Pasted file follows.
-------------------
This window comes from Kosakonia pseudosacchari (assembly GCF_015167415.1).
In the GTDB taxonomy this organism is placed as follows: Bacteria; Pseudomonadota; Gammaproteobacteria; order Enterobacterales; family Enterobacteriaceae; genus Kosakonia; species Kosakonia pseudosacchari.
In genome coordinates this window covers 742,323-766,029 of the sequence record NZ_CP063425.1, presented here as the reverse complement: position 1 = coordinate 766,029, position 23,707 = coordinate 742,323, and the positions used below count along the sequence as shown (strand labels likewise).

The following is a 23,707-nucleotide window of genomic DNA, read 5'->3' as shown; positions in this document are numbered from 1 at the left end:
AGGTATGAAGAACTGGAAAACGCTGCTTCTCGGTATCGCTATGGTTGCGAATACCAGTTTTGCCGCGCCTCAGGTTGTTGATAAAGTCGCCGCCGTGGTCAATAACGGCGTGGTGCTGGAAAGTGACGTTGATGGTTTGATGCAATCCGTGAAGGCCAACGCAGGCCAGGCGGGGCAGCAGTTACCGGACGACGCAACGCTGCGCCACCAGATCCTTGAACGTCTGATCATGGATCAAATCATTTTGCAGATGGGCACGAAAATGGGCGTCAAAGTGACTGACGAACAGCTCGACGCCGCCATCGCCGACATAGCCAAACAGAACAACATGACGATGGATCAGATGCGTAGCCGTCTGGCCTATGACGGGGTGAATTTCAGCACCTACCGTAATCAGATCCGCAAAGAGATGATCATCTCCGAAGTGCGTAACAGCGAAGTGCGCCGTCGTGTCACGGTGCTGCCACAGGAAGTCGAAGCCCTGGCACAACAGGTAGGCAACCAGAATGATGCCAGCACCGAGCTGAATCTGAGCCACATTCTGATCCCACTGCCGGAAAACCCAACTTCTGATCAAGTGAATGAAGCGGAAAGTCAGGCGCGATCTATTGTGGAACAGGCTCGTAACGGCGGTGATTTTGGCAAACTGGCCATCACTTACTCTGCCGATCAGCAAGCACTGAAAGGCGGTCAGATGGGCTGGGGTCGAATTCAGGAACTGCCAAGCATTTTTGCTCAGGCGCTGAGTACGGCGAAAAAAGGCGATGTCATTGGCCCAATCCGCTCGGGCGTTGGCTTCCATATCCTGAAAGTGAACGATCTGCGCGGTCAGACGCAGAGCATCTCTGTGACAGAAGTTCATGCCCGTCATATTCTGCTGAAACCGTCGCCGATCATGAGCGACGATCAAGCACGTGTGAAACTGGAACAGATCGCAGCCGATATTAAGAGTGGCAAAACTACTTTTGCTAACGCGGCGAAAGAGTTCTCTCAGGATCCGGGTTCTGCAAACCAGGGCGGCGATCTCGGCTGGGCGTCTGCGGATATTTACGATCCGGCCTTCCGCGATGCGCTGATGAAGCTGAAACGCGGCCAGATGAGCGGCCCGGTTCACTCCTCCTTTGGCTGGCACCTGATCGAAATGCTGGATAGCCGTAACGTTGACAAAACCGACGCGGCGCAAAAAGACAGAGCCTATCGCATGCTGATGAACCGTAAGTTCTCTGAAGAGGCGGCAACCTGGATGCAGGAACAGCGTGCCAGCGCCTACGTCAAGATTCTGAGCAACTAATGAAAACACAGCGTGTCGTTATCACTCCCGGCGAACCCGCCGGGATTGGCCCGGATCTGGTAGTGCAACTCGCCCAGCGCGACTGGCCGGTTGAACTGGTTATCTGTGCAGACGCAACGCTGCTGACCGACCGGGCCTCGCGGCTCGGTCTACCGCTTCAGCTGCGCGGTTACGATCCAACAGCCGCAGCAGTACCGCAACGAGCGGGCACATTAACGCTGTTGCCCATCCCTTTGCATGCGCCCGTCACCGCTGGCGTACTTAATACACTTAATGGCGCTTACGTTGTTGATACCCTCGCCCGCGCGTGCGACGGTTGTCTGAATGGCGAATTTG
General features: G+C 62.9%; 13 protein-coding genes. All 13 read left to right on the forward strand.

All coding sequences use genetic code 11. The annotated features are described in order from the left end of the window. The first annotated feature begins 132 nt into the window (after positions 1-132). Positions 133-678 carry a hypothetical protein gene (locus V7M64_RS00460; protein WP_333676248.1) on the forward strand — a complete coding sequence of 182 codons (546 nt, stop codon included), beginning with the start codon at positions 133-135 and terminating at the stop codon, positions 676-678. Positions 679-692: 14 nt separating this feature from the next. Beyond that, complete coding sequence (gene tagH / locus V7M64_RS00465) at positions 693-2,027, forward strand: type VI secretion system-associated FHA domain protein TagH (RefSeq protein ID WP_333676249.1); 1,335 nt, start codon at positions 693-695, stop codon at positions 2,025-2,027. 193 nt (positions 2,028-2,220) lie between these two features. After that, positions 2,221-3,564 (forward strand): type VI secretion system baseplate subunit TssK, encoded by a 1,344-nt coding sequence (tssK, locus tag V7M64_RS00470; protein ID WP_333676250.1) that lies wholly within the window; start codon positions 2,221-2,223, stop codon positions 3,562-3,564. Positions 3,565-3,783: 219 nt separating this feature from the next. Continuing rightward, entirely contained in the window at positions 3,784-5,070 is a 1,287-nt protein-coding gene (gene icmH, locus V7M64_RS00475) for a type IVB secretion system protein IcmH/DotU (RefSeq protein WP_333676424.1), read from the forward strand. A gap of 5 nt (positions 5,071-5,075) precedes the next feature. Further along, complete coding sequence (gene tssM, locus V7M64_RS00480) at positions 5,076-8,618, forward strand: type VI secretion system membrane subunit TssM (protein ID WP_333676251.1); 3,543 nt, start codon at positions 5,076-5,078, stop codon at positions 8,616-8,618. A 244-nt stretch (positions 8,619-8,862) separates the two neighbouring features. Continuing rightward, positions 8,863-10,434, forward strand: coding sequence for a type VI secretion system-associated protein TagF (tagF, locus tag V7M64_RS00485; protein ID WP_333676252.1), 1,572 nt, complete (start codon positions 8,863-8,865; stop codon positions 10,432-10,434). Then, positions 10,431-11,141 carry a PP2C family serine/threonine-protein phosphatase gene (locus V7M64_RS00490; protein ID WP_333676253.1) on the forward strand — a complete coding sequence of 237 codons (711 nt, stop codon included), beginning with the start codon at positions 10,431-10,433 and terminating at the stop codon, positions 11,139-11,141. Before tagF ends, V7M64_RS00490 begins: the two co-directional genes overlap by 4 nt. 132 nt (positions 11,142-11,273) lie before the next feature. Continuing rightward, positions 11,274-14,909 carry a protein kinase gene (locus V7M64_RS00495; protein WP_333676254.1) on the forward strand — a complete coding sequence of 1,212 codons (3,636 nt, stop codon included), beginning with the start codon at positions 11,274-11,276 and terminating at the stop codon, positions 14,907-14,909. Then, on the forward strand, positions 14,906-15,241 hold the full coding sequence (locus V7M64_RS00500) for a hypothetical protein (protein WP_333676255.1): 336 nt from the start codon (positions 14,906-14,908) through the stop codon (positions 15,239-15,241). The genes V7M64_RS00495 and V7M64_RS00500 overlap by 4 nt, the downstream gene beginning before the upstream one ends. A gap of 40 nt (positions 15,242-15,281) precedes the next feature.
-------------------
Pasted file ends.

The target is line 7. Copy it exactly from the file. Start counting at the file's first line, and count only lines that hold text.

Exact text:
All coding sequences use genetic code 11. The annotated features are described in order from the left end of the window. The first annotated feature begins 132 nt into the window (after positions 1-132). Positions 133-678 carry a hypothetical protein gene (locus V7M64_RS00460; protein WP_333676248.1) on the forward strand — a complete coding sequence of 182 codons (546 nt, stop codon included), beginning with the start codon at positions 133-135 and terminating at the stop codon, positions 676-678. Positions 679-692: 14 nt separating this feature from the next. Beyond that, complete coding sequence (gene tagH / locus V7M64_RS00465) at positions 693-2,027, forward strand: type VI secretion system-associated FHA domain protein TagH (RefSeq protein ID WP_333676249.1); 1,335 nt, start codon at positions 693-695, stop codon at positions 2,025-2,027. 193 nt (positions 2,028-2,220) lie between these two features. After that, positions 2,221-3,564 (forward strand): type VI secretion system baseplate subunit TssK, encoded by a 1,344-nt coding sequence (tssK, locus tag V7M64_RS00470; protein ID WP_333676250.1) that lies wholly within the window; start codon positions 2,221-2,223, stop codon positions 3,562-3,564. Positions 3,565-3,783: 219 nt separating this feature from the next. Continuing rightward, entirely contained in the window at positions 3,784-5,070 is a 1,287-nt protein-coding gene (gene icmH, locus V7M64_RS00475) for a type IVB secretion system protein IcmH/DotU (RefSeq protein WP_333676424.1), read from the forward strand. A gap of 5 nt (positions 5,071-5,075) precedes the next feature. Further along, complete coding sequence (gene tssM, locus V7M64_RS00480) at positions 5,076-8,618, forward strand: type VI secretion system membrane subunit TssM (protein ID WP_333676251.1); 3,543 nt, start codon at positions 5,076-5,078, stop codon at positions 8,616-8,618. A 244-nt stretch (positions 8,619-8,862) separates the two neighbouring features. Continuing rightward, positions 8,863-10,434, forward strand: coding sequence for a type VI secretion system-associated protein TagF (tagF, locus tag V7M64_RS00485; protein ID WP_333676252.1), 1,572 nt, complete (start codon positions 8,863-8,865; stop codon positions 10,432-10,434). Then, positions 10,431-11,141 carry a PP2C family serine/threonine-protein phosphatase gene (locus V7M64_RS00490; protein ID WP_333676253.1) on the forward strand — a complete coding sequence of 237 codons (711 nt, stop codon included), beginning with the start codon at positions 10,431-10,433 and terminating at the stop codon, positions 11,139-11,141. Before tagF ends, V7M64_RS00490 begins: the two co-directional genes overlap by 4 nt. 132 nt (positions 11,142-11,273) lie before the next feature. Continuing rightward, positions 11,274-14,909 carry a protein kinase gene (locus V7M64_RS00495; protein WP_333676254.1) on the forward strand — a complete coding sequence of 1,212 codons (3,636 nt, stop codon included), beginning with the start codon at positions 11,274-11,276 and terminating at the stop codon, positions 14,907-14,909. Then, on the forward strand, positions 14,906-15,241 hold the full coding sequence (locus V7M64_RS00500) for a hypothetical protein (protein WP_333676255.1): 336 nt from the start codon (positions 14,906-14,908) through the stop codon (positions 15,239-15,241). The genes V7M64_RS00495 and V7M64_RS00500 overlap by 4 nt, the downstream gene beginning before the upstream one ends. A gap of 40 nt (positions 15,242-15,281) precedes the next feature.